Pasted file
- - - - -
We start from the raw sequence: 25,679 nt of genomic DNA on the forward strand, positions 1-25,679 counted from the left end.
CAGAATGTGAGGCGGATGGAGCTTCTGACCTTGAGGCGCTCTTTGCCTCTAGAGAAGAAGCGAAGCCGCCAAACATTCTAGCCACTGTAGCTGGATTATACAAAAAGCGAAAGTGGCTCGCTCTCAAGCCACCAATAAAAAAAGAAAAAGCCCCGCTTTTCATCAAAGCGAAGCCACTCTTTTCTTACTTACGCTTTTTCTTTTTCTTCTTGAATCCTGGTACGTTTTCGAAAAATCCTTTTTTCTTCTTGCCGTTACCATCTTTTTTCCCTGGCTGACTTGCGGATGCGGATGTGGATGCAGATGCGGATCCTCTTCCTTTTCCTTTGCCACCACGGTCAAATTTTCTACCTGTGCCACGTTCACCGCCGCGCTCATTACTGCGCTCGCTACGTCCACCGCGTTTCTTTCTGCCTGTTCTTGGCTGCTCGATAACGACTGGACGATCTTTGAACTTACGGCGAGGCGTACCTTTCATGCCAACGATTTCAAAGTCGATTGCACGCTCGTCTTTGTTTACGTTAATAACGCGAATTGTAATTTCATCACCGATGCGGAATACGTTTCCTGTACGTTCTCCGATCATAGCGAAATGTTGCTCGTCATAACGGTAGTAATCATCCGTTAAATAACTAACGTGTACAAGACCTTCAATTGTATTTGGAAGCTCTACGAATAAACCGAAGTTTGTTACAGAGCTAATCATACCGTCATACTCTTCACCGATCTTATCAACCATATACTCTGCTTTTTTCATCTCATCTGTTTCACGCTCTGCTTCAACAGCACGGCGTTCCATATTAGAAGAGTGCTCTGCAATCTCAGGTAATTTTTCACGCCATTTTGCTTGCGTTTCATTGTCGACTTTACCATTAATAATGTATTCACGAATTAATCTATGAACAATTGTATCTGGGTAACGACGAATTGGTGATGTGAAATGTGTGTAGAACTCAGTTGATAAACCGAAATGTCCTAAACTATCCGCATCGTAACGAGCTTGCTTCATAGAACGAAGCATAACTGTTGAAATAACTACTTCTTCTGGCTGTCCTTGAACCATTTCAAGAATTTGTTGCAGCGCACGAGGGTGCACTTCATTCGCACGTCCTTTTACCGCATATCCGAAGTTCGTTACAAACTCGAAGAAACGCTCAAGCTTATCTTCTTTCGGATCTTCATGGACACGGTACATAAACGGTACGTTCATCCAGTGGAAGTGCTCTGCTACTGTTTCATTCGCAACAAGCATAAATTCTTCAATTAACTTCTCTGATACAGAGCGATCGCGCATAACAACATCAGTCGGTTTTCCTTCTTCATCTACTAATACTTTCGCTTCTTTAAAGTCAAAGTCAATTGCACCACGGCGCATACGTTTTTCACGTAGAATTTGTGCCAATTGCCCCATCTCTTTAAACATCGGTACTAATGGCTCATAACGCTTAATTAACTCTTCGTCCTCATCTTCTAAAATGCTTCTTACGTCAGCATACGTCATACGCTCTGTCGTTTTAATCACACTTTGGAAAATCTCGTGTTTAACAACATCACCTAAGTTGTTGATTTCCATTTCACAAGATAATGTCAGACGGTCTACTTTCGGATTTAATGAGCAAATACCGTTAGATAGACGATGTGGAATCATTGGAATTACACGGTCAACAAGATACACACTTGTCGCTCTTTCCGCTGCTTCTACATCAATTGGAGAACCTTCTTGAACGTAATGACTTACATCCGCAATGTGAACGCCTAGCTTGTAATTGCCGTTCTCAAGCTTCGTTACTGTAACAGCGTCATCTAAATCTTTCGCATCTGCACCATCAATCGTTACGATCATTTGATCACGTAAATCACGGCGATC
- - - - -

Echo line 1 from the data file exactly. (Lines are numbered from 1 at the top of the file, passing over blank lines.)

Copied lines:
We start from the raw sequence: 25,679 nt of genomic DNA on the forward strand, positions 1-25,679 counted from the left end.